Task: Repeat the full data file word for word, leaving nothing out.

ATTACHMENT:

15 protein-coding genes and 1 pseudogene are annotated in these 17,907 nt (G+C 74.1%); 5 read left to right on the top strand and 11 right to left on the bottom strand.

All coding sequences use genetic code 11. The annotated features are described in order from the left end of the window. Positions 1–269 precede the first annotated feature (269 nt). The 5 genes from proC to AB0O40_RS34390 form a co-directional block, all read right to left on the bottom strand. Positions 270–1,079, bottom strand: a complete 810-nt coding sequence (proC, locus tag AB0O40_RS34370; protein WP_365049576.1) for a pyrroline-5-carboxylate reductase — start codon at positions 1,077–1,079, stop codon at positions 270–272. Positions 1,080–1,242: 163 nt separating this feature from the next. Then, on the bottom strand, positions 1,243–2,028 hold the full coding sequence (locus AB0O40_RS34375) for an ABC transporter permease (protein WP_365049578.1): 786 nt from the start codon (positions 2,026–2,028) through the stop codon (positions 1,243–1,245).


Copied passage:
15 protein-coding genes and 1 pseudogene are annotated in these 17,907 nt (G+C 74.1%); 5 read left to right on the top strand and 11 right to left on the bottom strand.

All coding sequences use genetic code 11. The annotated features are described in order from the left end of the window. Positions 1–269 precede the first annotated feature (269 nt). The 5 genes from proC to AB0O40_RS34390 form a co-directional block, all read right to left on the bottom strand. Positions 270–1,079, bottom strand: a complete 810-nt coding sequence (proC, locus tag AB0O40_RS34370; protein WP_365049576.1) for a pyrroline-5-carboxylate reductase — start codon at positions 1,077–1,079, stop codon at positions 270–272. Positions 1,080–1,242: 163 nt separating this feature from the next. Then, on the bottom strand, positions 1,243–2,028 hold the full coding sequence (locus AB0O40_RS34375) for an ABC transporter permease (protein WP_365049578.1): 786 nt from the start codon (positions 2,026–2,028) through the stop codon (positions 1,243–1,245).